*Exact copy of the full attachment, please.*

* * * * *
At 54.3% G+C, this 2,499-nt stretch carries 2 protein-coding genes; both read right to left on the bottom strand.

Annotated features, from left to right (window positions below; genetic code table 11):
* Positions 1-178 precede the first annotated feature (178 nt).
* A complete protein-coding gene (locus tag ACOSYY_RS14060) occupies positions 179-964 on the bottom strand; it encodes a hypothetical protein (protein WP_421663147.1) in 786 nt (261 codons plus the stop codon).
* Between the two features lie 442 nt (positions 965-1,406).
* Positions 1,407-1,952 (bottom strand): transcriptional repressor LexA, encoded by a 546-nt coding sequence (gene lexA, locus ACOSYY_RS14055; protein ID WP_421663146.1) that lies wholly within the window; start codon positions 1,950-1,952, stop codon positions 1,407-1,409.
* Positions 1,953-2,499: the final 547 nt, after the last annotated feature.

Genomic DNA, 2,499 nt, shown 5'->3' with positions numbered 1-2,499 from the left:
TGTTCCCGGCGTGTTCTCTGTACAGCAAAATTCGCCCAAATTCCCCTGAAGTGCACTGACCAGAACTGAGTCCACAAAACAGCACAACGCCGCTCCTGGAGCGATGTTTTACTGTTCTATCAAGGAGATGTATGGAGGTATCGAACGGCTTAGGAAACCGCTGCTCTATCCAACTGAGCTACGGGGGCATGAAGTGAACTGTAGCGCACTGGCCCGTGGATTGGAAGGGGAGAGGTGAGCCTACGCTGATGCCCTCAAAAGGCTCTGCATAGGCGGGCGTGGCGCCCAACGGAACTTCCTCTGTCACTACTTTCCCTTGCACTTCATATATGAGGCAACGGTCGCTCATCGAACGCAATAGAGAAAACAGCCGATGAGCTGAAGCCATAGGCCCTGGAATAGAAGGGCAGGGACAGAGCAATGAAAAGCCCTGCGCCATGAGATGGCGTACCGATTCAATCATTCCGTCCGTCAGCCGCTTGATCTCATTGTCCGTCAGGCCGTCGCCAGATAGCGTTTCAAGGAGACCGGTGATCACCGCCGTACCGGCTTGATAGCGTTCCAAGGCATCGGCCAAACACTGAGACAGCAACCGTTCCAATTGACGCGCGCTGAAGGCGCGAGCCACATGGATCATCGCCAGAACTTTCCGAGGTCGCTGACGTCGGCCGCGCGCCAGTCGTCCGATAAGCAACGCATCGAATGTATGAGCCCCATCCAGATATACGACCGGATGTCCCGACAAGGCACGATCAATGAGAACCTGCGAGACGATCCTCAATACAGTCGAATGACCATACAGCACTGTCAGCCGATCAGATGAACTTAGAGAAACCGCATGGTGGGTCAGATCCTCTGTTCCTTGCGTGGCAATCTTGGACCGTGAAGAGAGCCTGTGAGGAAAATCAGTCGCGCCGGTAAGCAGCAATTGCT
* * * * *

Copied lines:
At 54.3% G+C, this 2,499-nt stretch carries 2 protein-coding genes; both read right to left on the bottom strand.

Annotated features, from left to right (window positions below; genetic code table 11):
* Positions 1-178 precede the first annotated feature (178 nt).
* A complete protein-coding gene (locus tag ACOSYY_RS14060) occupies positions 179-964 on the bottom strand; it encodes a hypothetical protein (protein WP_421663147.1) in 786 nt (261 codons plus the stop codon).
* Between the two features lie 442 nt (positions 965-1,406).
* Positions 1,407-1,952 (bottom strand): transcriptional repressor LexA, encoded by a 546-nt coding sequence (gene lexA, locus ACOSYY_RS14055; protein ID WP_421663146.1) that lies wholly within the window; start codon positions 1,950-1,952, stop codon positions 1,407-1,409.
* Positions 1,953-2,499: the final 547 nt, after the last annotated feature.

Genomic DNA, 2,499 nt, shown 5'->3' with positions numbered 1-2,499 from the left:
TGTTCCCGGCGTGTTCTCTGTACAGCAAAATTCGCCCAAATTCCCCTGAAGTGCACTGACCAGAACTGAGTCCACAAAACAGCACAACGCCGCTCCTGGAGCGATGTTTTACTGTTCTATCAAGGAGATGTATGGAGGTATCGAACGGCTTAGGAAACCGCTGCTCTATCCAACTGAGCTACGGGGGCATGAAGTGAACTGTAGCGCACTGGCCCGTGGATTGGAAGGGGAGAGGTGAGCCTACGCTGATGCCCTCAAAAGGCTCTGCATAGGCGGGCGTGGCGCCCAACGGAACTTCCTCTGTCACTACTTTCCCTTGCACTTCATATATGAGGCAACGGTCGCTCATCGAACGCAATAGAGAAAACAGCCGATGAGCTGAAGCCATAGGCCCTGGAATAGAAGGGCAGGGACAGAGCAATGAAAAGCCCTGCGCCATGAGATGGCGTACCGATTCAATCATTCCGTCCGTCAGCCGCTTGATCTCATTGTCCGTCAGGCCGTCGCCAGATAGCGTTTCAAGGAGACCGGTGATCACCGCCGTACCGGCTTGATAGCGTTCCAAGGCATCGGCCAAACACTGAGACAGCAACCGTTCCAATTGACGCGCGCTGAAGGCGCGAGCCACATGGATCATCGCCAGAACTTTCCGAGGTCGCTGACGTCGGCCGCGCGCCAGTCGTCCGATAAGCAACGCATCGAATGTATGAGCCCCATCCAGATATACGACCGGATGTCCCGACAAGGCACGATCAATGAGAACCTGCGAGACGATCCTCAATACAGTCGAATGACCATACAGCACTGTCAGCCGATCAGATGAACTTAGAGAAACCGCATGGTGGGTCAGATCCTCTGTTCCTTGCGTGGCAATCTTGGACCGTGAAGAGAGCCTGTGAGGAAAATCAGTCGCGCCGGTAAGCAGCAATTGCT